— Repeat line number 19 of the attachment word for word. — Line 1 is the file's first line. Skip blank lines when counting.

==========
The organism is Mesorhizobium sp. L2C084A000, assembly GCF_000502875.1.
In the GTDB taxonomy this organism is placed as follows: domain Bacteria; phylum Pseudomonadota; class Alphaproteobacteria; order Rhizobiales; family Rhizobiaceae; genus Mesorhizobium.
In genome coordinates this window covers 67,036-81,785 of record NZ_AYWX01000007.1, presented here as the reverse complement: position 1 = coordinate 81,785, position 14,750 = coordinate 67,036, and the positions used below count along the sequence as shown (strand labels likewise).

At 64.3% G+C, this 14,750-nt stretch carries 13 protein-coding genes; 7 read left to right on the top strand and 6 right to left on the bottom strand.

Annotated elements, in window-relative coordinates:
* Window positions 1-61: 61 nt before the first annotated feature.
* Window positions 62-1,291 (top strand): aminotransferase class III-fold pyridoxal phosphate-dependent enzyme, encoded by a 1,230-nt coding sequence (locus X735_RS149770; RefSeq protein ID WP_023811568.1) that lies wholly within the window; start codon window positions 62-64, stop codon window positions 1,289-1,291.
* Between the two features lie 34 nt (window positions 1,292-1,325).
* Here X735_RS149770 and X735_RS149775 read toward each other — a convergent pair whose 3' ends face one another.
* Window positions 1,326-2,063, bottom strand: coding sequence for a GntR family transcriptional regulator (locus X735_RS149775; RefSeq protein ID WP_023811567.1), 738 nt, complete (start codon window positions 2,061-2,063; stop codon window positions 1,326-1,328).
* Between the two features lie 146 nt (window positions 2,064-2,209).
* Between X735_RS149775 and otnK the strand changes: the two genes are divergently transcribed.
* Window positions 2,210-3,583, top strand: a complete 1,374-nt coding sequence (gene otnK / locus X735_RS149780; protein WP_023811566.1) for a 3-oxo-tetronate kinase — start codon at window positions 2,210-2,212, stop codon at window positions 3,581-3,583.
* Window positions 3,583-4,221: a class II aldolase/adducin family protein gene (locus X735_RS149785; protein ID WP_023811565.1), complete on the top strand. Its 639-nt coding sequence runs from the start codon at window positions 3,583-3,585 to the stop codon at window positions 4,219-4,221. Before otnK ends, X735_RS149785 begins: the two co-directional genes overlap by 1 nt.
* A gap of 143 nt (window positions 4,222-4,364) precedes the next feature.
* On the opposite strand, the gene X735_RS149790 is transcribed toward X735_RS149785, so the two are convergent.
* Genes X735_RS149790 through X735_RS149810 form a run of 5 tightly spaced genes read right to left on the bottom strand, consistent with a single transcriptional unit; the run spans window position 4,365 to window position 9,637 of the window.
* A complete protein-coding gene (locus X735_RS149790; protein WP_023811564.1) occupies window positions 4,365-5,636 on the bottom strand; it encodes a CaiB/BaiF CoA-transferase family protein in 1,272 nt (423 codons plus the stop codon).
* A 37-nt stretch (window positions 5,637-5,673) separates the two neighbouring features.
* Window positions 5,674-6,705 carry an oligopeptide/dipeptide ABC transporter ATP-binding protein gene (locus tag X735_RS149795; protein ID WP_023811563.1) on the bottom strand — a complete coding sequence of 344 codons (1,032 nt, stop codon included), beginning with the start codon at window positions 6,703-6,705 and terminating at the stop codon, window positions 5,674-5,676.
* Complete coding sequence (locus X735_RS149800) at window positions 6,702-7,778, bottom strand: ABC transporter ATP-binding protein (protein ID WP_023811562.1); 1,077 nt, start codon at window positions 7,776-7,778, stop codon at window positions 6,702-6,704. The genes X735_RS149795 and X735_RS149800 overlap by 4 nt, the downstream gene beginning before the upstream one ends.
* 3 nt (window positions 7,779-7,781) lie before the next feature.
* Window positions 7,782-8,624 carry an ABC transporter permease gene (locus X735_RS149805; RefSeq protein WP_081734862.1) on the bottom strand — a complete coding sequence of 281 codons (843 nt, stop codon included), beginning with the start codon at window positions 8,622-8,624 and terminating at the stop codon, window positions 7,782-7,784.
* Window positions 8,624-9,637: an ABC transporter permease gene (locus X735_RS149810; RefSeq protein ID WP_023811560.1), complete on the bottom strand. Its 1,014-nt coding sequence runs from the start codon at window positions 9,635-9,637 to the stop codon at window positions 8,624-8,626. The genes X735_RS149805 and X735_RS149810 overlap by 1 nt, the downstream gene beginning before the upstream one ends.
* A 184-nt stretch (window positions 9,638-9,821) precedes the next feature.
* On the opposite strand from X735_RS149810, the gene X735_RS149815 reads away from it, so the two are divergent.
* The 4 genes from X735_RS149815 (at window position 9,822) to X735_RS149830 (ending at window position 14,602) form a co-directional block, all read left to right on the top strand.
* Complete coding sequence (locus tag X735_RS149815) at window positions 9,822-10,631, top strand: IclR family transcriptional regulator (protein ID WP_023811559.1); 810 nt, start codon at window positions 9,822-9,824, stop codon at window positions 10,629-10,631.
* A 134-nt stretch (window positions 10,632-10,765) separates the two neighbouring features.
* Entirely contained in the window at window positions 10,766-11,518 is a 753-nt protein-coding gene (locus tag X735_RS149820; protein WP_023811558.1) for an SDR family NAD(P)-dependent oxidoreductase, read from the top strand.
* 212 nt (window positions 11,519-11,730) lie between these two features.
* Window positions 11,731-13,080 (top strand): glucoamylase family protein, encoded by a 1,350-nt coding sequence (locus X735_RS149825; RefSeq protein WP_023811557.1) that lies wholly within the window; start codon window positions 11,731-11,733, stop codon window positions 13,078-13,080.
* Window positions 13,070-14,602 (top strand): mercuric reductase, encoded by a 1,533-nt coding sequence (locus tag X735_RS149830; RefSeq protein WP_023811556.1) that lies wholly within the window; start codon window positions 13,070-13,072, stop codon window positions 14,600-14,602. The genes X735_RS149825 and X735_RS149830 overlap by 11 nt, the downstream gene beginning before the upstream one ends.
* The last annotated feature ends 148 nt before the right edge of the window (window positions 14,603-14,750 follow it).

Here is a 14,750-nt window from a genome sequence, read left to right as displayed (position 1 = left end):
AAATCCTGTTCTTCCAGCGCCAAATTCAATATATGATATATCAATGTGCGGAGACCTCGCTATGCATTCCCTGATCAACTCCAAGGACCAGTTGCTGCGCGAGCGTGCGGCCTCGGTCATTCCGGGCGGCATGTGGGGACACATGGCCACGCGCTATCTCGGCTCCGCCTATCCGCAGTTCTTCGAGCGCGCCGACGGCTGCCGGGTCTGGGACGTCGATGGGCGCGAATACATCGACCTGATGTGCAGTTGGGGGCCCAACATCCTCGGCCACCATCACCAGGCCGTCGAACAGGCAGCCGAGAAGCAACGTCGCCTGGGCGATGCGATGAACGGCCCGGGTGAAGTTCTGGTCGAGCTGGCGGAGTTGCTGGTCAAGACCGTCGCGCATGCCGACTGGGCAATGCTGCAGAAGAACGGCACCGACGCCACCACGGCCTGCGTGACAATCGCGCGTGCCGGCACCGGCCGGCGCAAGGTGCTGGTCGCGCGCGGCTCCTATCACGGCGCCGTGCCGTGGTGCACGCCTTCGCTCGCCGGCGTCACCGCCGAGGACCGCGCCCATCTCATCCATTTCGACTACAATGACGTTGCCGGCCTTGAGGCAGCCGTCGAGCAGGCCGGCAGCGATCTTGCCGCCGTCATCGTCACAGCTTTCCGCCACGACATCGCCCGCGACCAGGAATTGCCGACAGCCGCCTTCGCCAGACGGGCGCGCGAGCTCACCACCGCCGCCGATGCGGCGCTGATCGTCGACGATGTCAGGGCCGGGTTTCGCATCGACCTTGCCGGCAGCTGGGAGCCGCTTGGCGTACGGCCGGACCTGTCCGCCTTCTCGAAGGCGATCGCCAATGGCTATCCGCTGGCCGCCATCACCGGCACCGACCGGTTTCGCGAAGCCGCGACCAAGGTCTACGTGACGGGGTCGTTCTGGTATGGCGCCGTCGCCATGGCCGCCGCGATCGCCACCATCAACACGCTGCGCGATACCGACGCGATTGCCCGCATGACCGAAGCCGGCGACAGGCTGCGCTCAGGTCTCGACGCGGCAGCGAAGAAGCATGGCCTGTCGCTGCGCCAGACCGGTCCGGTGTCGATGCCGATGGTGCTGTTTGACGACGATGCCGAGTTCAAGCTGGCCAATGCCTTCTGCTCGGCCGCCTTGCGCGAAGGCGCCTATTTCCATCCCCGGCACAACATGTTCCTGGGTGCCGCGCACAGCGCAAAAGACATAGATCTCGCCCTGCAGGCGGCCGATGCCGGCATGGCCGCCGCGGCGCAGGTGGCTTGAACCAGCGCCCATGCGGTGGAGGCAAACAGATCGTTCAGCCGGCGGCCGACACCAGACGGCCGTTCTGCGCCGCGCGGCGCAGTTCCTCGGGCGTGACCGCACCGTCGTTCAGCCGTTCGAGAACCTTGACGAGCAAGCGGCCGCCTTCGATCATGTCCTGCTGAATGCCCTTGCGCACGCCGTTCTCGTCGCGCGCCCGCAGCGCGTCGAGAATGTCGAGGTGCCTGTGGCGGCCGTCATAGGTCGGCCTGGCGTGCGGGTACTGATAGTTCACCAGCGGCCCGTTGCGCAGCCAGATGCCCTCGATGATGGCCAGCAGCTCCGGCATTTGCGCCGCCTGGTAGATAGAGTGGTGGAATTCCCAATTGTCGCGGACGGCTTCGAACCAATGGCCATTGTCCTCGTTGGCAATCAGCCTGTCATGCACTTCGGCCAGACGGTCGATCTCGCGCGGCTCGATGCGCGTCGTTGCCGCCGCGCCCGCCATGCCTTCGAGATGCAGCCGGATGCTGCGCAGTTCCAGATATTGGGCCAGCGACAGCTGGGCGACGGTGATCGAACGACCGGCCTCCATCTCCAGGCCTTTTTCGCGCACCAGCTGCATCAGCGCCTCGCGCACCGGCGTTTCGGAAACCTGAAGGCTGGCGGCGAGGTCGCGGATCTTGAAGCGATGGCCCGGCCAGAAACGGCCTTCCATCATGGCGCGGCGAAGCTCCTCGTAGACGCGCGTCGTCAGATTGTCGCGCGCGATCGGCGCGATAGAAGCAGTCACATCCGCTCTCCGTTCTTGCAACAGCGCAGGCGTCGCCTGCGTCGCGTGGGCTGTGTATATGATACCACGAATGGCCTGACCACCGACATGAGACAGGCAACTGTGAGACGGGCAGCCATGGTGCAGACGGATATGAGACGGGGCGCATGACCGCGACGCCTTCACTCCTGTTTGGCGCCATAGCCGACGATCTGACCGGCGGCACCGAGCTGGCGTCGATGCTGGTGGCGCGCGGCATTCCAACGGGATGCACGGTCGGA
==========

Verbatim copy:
* A 37-nt stretch (window positions 5,637-5,673) separates the two neighbouring features.